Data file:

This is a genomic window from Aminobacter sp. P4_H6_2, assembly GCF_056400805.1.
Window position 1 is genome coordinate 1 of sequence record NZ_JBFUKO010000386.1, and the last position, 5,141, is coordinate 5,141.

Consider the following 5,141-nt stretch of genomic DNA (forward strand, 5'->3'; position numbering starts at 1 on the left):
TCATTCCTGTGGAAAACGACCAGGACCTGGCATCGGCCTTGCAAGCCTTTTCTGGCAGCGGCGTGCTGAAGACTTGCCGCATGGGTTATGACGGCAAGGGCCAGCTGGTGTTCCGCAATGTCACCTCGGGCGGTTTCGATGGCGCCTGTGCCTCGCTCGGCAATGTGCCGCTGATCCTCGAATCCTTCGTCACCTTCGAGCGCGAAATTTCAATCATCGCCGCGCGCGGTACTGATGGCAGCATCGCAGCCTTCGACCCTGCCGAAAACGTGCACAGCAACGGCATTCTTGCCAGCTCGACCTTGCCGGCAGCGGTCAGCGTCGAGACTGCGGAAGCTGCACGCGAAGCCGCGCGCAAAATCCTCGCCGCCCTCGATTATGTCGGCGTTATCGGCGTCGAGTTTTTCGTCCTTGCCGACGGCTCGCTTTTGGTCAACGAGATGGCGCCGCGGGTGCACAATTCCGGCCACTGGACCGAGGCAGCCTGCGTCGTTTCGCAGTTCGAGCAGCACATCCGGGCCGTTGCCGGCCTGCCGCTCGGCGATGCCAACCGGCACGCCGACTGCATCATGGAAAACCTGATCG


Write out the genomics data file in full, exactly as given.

This is a genomic window from Aminobacter sp. P4_H6_2, assembly GCF_056400805.1.
Window position 1 is genome coordinate 1 of sequence record NZ_JBFUKO010000386.1, and the last position, 5,141, is coordinate 5,141.

Consider the following 5,141-nt stretch of genomic DNA (forward strand, 5'->3'; position numbering starts at 1 on the left):
TCATTCCTGTGGAAAACGACCAGGACCTGGCATCGGCCTTGCAAGCCTTTTCTGGCAGCGGCGTGCTGAAGACTTGCCGCATGGGTTATGACGGCAAGGGCCAGCTGGTGTTCCGCAATGTCACCTCGGGCGGTTTCGATGGCGCCTGTGCCTCGCTCGGCAATGTGCCGCTGATCCTCGAATCCTTCGTCACCTTCGAGCGCGAAATTTCAATCATCGCCGCGCGCGGTACTGATGGCAGCATCGCAGCCTTCGACCCTGCCGAAAACGTGCACAGCAACGGCATTCTTGCCAGCTCGACCTTGCCGGCAGCGGTCAGCGTCGAGACTGCGGAAGCTGCACGCGAAGCCGCGCGCAAAATCCTCGCCGCCCTCGATTATGTCGGCGTTATCGGCGTCGAGTTTTTCGTCCTTGCCGACGGCTCGCTTTTGGTCAACGAGATGGCGCCGCGGGTGCACAATTCCGGCCACTGGACCGAGGCAGCCTGCGTCGTTTCGCAGTTCGAGCAGCACATCCGGGCCGTTGCCGGCCTGCCGCTCGGCGATGCCAACCGGCACGCCGACTGCATCATGGAAAACCTGATCG